The last day of the Love Supreme Festival saw many artists and performances; it was an incredibly packed day, full of music and chats. One of the scheduled interviews on my list was with Alan Gorrie, one of the two founding members and still in the current line-up of the (not so) Average White Band.
EY - A band who defies longevity, I asked Alan first of all how does it feel having been such a strong influence on people like Brand New Heavies, Incognito and having been sampled by so many others, amongst which we can mention The Beastie Boys, Ice-T, Eric B & Rakim and the list could go on!
AG – I looked at it as an endorsement and that it would last for a little time and then we would be cast aside. When hip-hop came round they seemed to find that our groove with a few others (like James Brown for example) was the most important building block for their new groove and could be used in different contexts. Sometimes the sample became the bed-rock of the new song. The nice thing was we were included in the writing credits of the new stuff rather than being left out and ignored. The honourable thing was done, permission was granted and we shared the spoils.
This was brilliant for us and also brought a whole new generation of kids to our concerts to see the band that they had heard about from their hip-hop and rap records.
It was a total win win situation for us. Amazing.
EY – You guys have been playing for a few decades now, how do you think music has changed in as far as writing and collaborations?
AG – Well, in a way, it hasn’t changed really, in a way we were a catalyst, but we haven’t really changed our approach, we have continued in our way which is organic, simple, very direct hopefully with some sense of humour in there. We have tried to add all these elements. The music business and the music deliverance, now mainly digital, have changed in some ways better or worse. People like our way though, that’s original but has not changed much.
EY – I heard a funny story earlier on today about the way you guys “came to” the ground of the Festival…
AG - We came in the muddy way, via the farm way till we got to the bottleneck where the artists area is. There were 3 vehicles stuck in front of us, which included the “loo sucker”… See, I thought, thank goodness we came early! (Laughter all round)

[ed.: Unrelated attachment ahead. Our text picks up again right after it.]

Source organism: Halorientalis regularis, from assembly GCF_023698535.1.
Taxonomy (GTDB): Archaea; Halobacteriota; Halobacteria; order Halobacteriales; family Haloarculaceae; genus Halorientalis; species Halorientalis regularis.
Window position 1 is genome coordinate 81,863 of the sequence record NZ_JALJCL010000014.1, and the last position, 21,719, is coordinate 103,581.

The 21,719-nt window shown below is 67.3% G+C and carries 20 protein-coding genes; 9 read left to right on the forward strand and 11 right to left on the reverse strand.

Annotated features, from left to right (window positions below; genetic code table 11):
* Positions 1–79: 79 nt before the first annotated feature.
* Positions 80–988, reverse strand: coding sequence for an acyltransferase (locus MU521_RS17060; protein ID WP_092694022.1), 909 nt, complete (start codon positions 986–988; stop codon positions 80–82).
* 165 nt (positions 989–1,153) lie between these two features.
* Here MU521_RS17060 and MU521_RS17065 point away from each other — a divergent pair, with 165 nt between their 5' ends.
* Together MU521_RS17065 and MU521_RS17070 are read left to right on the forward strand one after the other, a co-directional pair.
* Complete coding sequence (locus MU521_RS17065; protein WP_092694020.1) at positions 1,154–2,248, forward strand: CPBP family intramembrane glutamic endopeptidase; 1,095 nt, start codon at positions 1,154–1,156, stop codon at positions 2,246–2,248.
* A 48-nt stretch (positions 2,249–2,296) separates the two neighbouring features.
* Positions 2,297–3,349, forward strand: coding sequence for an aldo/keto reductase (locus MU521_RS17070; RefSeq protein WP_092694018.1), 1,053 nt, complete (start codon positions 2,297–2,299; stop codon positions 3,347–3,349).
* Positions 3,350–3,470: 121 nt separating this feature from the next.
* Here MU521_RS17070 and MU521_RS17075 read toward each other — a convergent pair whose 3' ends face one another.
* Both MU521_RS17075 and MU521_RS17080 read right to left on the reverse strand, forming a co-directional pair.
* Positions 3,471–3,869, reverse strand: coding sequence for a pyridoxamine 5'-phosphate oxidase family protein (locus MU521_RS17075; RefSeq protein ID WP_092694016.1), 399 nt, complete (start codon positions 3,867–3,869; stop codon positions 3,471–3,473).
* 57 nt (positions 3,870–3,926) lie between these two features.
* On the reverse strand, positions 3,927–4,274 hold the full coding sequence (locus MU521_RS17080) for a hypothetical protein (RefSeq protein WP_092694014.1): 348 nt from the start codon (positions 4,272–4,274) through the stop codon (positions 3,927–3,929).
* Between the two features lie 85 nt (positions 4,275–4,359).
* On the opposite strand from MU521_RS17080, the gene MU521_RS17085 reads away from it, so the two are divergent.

EY – How did you prepare to play at the Love Supreme Festival.
AG – We had been touring a lot and so for the last 5 gigs, we had been playing some of our most popular tracks in the States. Then, after a brief break, we would be fresh and new when we got to Love Supreme. We kept thinking, “hope we can remember all this” (laughing), but “a little bit of adrenalin is good for you” (Alan says convincingly and smiling).
AG – Ronnies is the hardest gig. We are playing for 90 mins at least night after night and on the fourth night we have 2 shows.
It takes its toll on “ageing hands and voices”. There are a lot of vocals and not too many tunes you can hide behind, so yes, very very hard, but very rewarding.
EY – So you think this would involve a lot of preparation and practice, both on a physical and mental level?
AG – Well, it has to be done but you see it is almost like a football team really. Pre-season is when you do your training, hard training and once the season starts you cannot train at that level because you have games (or gigs in this case). It’s the same when you play at Ronnies, you cannot practice in the afternoon. You can just tweak a few things but you cannot play too hard or strenuously as you have the gig in the evening. You need to save the energy for the night time performance.
EY – A question for you Alan which I have asked everyone and I do generally as it is revealing and, in my opinion, very interesting: how do you relax?
AG – Well, I relax by painting that takes me out of myself and prevents me from thinking of all the million things I have to do (in my music like gigging, scheduling, etc).
I love cooking, too. When you have 2 or 3 things on the stove you cannot take your mind off those things, it’s all in one direction. At this point, I ask Alan what kind of style of painting his is and he says “mine is more impressionistic”. I have had a couple of awards in the last four years for acrylics.
I find my landscapes all the times, I have my iPhone which can take great photos, for example. Going over the bridge today, there was a beautiful bucolic scene, the van stopped and I knew I had a scene although I’d never copy a scene, it acts merely as my inspiration.
When you paint, you see things much more clearly, like when you are a photographer, you automatically look for that particular moment.
Words: Erminia Yardley
Photos: Carl Hyde